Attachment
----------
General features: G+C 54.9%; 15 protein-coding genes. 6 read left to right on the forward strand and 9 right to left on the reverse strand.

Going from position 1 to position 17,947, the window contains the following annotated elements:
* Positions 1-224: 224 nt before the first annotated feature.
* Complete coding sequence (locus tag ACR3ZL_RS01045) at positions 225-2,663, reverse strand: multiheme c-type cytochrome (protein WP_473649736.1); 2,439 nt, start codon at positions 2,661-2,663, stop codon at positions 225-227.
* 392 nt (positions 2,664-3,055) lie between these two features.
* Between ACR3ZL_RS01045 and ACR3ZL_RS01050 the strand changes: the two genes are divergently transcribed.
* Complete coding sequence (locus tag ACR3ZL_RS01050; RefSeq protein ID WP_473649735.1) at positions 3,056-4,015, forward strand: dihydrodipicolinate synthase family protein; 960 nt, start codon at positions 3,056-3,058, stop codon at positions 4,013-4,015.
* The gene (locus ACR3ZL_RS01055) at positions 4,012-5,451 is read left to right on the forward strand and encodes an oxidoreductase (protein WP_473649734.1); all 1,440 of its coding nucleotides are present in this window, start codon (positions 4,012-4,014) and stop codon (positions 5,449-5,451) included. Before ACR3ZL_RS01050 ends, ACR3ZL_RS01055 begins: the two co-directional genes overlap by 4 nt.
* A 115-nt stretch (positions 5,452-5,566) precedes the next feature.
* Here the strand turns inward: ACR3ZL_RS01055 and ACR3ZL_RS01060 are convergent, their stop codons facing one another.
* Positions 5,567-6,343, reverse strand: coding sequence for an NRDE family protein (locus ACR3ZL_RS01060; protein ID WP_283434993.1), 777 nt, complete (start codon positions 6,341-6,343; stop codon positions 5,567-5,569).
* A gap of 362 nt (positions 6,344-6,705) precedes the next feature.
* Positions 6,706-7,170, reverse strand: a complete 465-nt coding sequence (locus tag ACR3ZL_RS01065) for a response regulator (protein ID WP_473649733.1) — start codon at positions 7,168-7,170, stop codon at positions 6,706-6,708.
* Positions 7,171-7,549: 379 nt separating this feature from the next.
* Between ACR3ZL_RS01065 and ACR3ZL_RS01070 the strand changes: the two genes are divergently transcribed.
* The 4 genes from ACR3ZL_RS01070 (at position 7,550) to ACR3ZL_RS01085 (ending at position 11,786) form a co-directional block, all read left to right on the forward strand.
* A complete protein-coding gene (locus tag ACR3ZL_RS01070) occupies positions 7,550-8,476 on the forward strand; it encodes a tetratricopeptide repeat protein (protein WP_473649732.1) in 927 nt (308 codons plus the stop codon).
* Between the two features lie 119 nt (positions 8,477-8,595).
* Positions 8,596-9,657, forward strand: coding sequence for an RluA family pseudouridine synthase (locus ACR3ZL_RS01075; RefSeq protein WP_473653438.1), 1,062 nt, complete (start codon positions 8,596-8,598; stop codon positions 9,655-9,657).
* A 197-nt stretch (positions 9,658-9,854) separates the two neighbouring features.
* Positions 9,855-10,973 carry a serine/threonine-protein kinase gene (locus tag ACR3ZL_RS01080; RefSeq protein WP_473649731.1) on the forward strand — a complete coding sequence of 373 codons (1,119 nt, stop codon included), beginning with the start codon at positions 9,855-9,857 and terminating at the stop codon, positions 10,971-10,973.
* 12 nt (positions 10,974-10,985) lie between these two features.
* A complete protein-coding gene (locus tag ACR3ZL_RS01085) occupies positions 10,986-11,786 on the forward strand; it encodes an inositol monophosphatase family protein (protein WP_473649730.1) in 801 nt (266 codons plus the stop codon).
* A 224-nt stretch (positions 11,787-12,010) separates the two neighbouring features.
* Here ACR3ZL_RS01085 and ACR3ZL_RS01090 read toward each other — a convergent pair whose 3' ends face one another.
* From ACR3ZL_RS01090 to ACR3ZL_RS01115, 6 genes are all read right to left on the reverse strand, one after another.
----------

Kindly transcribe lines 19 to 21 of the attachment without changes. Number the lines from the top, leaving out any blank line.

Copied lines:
* Positions 8,596-9,657, forward strand: coding sequence for an RluA family pseudouridine synthase (locus ACR3ZL_RS01075; RefSeq protein WP_473653438.1), 1,062 nt, complete (start codon positions 8,596-8,598; stop codon positions 9,655-9,657).
* A 197-nt stretch (positions 9,658-9,854) separates the two neighbouring features.
* Positions 9,855-10,973 carry a serine/threonine-protein kinase gene (locus tag ACR3ZL_RS01080; RefSeq protein WP_473649731.1) on the forward strand — a complete coding sequence of 373 codons (1,119 nt, stop codon included), beginning with the start codon at positions 9,855-9,857 and terminating at the stop codon, positions 10,971-10,973.